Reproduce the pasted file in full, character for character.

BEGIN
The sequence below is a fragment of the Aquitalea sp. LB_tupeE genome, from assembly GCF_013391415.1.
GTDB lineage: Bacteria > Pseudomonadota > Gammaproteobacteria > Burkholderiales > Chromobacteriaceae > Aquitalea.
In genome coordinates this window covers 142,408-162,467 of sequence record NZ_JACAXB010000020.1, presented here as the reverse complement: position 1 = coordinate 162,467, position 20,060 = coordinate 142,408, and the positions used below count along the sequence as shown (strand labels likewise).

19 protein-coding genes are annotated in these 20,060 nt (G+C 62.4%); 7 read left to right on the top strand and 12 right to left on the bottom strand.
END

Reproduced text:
The sequence below is a fragment of the Aquitalea sp. LB_tupeE genome, from assembly GCF_013391415.1.
GTDB lineage: Bacteria > Pseudomonadota > Gammaproteobacteria > Burkholderiales > Chromobacteriaceae > Aquitalea.
In genome coordinates this window covers 142,408-162,467 of sequence record NZ_JACAXB010000020.1, presented here as the reverse complement: position 1 = coordinate 162,467, position 20,060 = coordinate 142,408, and the positions used below count along the sequence as shown (strand labels likewise).

19 protein-coding genes are annotated in these 20,060 nt (G+C 62.4%); 7 read left to right on the top strand and 12 right to left on the bottom strand.